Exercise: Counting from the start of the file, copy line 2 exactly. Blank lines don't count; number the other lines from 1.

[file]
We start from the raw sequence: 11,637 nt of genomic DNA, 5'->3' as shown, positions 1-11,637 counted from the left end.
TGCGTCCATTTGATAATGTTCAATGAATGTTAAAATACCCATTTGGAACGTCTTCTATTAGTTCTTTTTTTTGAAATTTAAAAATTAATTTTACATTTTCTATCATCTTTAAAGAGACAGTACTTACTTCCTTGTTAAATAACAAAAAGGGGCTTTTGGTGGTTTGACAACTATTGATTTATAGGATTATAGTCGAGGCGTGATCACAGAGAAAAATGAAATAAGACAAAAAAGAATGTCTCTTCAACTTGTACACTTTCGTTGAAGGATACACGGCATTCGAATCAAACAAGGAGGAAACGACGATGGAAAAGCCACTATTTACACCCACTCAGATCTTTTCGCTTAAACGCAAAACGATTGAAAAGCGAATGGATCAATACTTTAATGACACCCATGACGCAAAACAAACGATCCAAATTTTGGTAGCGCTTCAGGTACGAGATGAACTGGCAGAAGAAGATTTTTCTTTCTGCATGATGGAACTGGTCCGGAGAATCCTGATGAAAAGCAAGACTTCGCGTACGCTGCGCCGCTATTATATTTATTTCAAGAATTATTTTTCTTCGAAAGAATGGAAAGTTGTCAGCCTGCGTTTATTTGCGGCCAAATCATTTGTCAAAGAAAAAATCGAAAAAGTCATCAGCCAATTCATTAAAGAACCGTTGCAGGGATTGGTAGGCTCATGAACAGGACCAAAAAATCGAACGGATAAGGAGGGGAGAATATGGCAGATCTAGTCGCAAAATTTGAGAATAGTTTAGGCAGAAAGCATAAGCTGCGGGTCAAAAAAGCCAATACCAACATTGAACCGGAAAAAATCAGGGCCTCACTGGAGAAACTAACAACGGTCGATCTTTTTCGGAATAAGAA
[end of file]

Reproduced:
TGCGTCCATTTGATAATGTTCAATGAATGTTAAAATACCCATTTGGAACGTCTTCTATTAGTTCTTTTTTTTGAAATTTAAAAATTAATTTTACATTTTCTATCATCTTTAAAGAGACAGTACTTACTTCCTTGTTAAATAACAAAAAGGGGCTTTTGGTGGTTTGACAACTATTGATTTATAGGATTATAGTCGAGGCGTGATCACAGAGAAAAATGAAATAAGACAAAAAAGAATGTCTCTTCAACTTGTACACTTTCGTTGAAGGATACACGGCATTCGAATCAAACAAGGAGGAAACGACGATGGAAAAGCCACTATTTACACCCACTCAGATCTTTTCGCTTAAACGCAAAACGATTGAAAAGCGAATGGATCAATACTTTAATGACACCCATGACGCAAAACAAACGATCCAAATTTTGGTAGCGCTTCAGGTACGAGATGAACTGGCAGAAGAAGATTTTTCTTTCTGCATGATGGAACTGGTCCGGAGAATCCTGATGAAAAGCAAGACTTCGCGTACGCTGCGCCGCTATTATATTTATTTCAAGAATTATTTTTCTTCGAAAGAATGGAAAGTTGTCAGCCTGCGTTTATTTGCGGCCAAATCATTTGTCAAAGAAAAAATCGAAAAAGTCATCAGCCAATTCATTAAAGAACCGTTGCAGGGATTGGTAGGCTCATGAACAGGACCAAAAAATCGAACGGATAAGGAGGGGAGAATATGGCAGATCTAGTCGCAAAATTTGAGAATAGTTTAGGCAGAAAGCATAAGCTGCGGGTCAAAAAAGCCAATACCAACATTGAACCGGAAAAAATCAGGGCCTCACTGGAGAAACTAACAACGGTCGATCTTTTTCGGAATAAGAA